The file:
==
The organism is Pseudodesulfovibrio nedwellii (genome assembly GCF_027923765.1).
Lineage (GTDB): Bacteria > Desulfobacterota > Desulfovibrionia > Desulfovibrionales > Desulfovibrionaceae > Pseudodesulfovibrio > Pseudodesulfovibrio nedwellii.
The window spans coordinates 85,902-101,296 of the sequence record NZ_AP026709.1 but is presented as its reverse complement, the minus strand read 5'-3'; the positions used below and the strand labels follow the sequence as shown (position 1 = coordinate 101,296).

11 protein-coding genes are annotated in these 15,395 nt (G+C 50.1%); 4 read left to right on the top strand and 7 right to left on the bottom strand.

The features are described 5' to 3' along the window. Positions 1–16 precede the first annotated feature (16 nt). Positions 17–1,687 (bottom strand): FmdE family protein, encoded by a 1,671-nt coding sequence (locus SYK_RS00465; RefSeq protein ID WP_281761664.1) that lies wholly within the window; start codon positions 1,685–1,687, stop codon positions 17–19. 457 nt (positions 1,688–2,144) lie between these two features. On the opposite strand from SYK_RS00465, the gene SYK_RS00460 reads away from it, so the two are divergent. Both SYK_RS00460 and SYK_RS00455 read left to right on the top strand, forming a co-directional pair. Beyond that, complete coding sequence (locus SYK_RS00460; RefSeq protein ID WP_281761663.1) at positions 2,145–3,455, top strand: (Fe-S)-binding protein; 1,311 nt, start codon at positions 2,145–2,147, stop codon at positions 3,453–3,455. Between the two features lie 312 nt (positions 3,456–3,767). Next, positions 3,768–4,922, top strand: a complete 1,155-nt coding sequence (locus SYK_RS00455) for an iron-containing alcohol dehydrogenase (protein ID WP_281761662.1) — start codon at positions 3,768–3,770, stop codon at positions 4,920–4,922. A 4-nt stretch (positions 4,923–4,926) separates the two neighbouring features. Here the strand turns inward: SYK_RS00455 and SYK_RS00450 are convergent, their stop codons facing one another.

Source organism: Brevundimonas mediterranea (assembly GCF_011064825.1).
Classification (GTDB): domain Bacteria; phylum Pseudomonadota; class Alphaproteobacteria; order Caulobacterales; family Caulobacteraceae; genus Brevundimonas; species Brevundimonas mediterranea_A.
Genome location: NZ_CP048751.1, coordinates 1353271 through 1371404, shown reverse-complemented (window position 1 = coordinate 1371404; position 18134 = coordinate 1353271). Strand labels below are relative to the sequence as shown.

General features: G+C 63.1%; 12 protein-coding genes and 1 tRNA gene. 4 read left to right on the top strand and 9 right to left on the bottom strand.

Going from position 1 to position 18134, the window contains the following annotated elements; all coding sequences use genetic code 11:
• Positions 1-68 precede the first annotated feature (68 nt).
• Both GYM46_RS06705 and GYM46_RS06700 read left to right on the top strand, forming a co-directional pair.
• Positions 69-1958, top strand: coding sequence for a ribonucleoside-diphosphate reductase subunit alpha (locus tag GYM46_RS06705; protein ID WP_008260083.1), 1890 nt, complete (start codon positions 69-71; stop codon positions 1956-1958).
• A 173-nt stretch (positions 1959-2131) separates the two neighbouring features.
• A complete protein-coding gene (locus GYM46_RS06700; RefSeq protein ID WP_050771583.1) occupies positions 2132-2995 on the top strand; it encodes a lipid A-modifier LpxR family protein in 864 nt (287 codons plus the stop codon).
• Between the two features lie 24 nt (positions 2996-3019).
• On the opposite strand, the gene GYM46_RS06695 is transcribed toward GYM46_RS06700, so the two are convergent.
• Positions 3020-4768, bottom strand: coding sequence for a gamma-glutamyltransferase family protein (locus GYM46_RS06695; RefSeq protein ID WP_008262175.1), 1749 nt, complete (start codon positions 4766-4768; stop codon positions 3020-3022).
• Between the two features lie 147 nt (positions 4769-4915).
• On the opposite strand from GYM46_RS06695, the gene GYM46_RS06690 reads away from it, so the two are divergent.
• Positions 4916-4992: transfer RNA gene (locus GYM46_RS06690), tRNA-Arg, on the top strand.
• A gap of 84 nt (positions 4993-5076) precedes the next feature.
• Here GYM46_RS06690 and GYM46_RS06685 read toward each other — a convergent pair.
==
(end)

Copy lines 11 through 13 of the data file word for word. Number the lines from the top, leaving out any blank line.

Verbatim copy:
• Positions 1-68 precede the first annotated feature (68 nt).
• Both GYM46_RS06705 and GYM46_RS06700 read left to right on the top strand, forming a co-directional pair.
• Positions 69-1958, top strand: coding sequence for a ribonucleoside-diphosphate reductase subunit alpha (locus tag GYM46_RS06705; protein ID WP_008260083.1), 1890 nt, complete (start codon positions 69-71; stop codon positions 1956-1958).